git credential <fill|approve|reject>

       Git has an internal interface for storing and retrieving credentials
       from system-specific helpers, as well as prompting the user for
       usernames and passwords. The git-credential command exposes this
       interface to scripts which may want to retrieve, store, or prompt for
       credentials in the same manner as Git. The design of this scriptable
       interface models the internal C API; see the Git credential API[1] for
       more background on the concepts.

       git-credential takes an "action" option on the command-line (one of
       fill, approve, or reject) and reads a credential description on stdin

       If the action is fill, git-credential will attempt to add "username"
       and "password" attributes to the description by reading config files,
       by contacting any configured credential helpers, or by prompting the
       user. The username and password attributes of the credential
       description are then printed to stdout together with the attributes
       already provided.

       If the action is approve, git-credential will send the description to
       any configured credential helpers, which may store the credential for
       later use.

       If the action is reject, git-credential will send the description to
       any configured credential helpers, which may erase any stored
       credential matching the description.

       If the action is approve or reject, no output should be emitted.

       An application using git-credential will typically use git credential
       following these steps:

        1. Generate a credential description based on the context.

           For example, if we want a password for,
           we might generate the following credential description (don't
           forget the blank line at the end; it tells git credential that the
           application finished feeding all the information it has):


        2. Ask git-credential to give us a username and password for this
           description. This is done by running git credential fill, feeding
           the description from step (1) to its standard input. The complete
           credential description (including the credential per se, i.e. the
           login and password) will be produced on standard output, like:


           interaction was done if the keychain was already unlocked) before
           it returned password=secr3t.

        3. Use the credential (e.g., access the URL with the username and
           password from step (2)), and see if it's accepted.

        4. Report on the success or failure of the password. If the credential
           allowed the operation to complete successfully, then it can be
           marked with an "approve" action to tell git credential to reuse it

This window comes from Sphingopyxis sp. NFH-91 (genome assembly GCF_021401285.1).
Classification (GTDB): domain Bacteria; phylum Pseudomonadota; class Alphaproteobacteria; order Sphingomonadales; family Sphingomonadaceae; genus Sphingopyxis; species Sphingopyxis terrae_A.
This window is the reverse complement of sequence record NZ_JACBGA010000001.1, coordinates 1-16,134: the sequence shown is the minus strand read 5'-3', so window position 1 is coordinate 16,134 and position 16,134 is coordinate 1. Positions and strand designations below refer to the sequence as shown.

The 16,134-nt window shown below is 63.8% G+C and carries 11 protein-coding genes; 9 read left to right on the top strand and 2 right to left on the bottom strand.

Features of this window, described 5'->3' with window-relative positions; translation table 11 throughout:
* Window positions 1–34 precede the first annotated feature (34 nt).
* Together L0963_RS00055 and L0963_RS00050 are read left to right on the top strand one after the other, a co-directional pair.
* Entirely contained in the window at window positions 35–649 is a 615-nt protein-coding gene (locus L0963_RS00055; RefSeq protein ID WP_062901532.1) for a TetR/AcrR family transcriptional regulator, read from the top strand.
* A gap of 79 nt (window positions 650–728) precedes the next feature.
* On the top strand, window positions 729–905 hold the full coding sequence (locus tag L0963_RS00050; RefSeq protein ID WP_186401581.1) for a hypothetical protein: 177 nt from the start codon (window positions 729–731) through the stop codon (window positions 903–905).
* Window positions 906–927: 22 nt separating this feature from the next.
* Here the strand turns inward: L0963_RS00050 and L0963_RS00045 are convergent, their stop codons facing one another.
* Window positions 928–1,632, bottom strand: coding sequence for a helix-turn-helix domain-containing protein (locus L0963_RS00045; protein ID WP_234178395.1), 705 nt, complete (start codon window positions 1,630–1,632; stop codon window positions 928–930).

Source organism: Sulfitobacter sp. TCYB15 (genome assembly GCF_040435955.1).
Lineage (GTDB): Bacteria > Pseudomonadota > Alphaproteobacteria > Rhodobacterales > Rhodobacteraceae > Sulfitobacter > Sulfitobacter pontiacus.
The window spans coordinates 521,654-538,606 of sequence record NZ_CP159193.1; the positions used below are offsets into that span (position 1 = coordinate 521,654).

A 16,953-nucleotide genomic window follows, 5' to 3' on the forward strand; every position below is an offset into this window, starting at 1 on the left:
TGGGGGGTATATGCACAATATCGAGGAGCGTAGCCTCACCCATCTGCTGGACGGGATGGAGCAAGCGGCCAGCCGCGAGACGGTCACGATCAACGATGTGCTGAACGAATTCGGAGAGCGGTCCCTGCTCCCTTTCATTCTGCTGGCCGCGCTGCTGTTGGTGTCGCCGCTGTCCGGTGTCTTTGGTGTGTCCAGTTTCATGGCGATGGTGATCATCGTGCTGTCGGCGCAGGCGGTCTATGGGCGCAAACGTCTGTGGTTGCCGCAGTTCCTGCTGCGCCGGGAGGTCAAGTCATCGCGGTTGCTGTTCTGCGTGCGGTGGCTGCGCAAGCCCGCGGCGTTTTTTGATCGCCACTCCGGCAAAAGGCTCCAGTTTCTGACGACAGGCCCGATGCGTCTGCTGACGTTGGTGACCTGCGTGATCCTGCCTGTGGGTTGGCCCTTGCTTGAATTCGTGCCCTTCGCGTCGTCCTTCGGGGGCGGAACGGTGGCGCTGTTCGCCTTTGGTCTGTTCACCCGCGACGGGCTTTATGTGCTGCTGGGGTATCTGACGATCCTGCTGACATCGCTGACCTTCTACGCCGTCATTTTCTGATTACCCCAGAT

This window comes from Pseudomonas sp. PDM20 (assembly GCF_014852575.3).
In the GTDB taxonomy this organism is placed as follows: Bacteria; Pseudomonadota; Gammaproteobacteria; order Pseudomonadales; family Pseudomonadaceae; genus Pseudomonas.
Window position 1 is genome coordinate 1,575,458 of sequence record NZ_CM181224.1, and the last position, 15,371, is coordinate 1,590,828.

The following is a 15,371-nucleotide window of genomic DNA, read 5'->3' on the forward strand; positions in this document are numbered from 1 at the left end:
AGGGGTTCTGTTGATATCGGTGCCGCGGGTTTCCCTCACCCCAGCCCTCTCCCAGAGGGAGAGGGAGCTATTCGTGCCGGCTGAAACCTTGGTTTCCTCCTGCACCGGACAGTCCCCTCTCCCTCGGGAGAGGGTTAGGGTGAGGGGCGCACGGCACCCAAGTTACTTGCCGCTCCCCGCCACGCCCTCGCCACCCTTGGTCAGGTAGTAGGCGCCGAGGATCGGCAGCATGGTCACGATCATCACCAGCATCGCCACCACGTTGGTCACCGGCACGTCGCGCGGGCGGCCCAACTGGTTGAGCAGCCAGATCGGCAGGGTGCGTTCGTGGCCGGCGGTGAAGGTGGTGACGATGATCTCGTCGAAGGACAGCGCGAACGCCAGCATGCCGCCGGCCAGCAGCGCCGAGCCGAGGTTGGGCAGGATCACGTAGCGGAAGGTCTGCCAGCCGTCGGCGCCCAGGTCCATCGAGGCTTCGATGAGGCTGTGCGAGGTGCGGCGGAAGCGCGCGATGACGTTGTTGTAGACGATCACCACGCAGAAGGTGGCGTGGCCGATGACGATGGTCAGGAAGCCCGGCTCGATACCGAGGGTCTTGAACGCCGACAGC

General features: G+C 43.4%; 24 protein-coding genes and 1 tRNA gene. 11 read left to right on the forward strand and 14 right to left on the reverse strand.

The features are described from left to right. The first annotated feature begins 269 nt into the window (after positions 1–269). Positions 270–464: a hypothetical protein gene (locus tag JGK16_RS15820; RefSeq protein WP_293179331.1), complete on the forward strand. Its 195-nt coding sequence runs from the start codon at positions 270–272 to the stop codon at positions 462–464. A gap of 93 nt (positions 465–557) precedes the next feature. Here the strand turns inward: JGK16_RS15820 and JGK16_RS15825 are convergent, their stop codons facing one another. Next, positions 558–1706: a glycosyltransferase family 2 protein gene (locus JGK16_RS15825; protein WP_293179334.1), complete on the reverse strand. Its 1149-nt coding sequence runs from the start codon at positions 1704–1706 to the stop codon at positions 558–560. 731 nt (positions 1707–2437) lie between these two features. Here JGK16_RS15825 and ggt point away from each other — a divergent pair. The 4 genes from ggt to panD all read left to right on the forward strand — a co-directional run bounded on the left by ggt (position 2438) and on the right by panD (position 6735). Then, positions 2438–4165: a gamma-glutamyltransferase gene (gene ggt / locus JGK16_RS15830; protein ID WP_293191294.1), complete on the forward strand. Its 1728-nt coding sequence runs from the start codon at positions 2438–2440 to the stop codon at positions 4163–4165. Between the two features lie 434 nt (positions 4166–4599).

in its next invocation. If the credential was rejected during the
           operation, use the "reject" action so that git credential will ask
           for a new password in its next invocation. In either case, git
           credential should be fed with the credential description obtained
           from step (2) (which also contain the ones provided in step (1)).

       git credential reads and/or writes (depending on the action used)
       credential information in its standard input/output. This information
       can correspond either to keys for which git credential will obtain the
       login/password information (e.g. host, protocol, path), or to the
       actual credential data to be obtained (login/password).

       The credential is split into a set of named attributes, with one
       attribute per line. Each attribute is specified by a key-value pair,
       separated by an = (equals) sign, followed by a newline. The key may
       contain any bytes except =, newline, or NUL. The value may contain any
       bytes except newline or NUL. In both cases, all bytes are treated as-is
       (i.e., there is no quoting, and one cannot transmit a value with
       newline or NUL in it). The list of attributes is terminated by a blank
       line or end-of-file. Git understands the following attributes:

           The protocol over which the credential will be used (e.g., https).

           The remote hostname for a network credential.

           The path with which the credential will be used. E.g., for
           accessing a remote https repository, this will be the repository's
           path on the server.

           The credential's username, if we already have one (e.g., from a
           URL, from the user, or from a previously run helper).

           The credential's password, if we are asking it to be stored.

           When this special attribute is read by git credential, the value is
           parsed as a URL and treated as if its constituent parts were read
           (e.g., url= would behave as if protocol=https
           and had been provided). This can help callers
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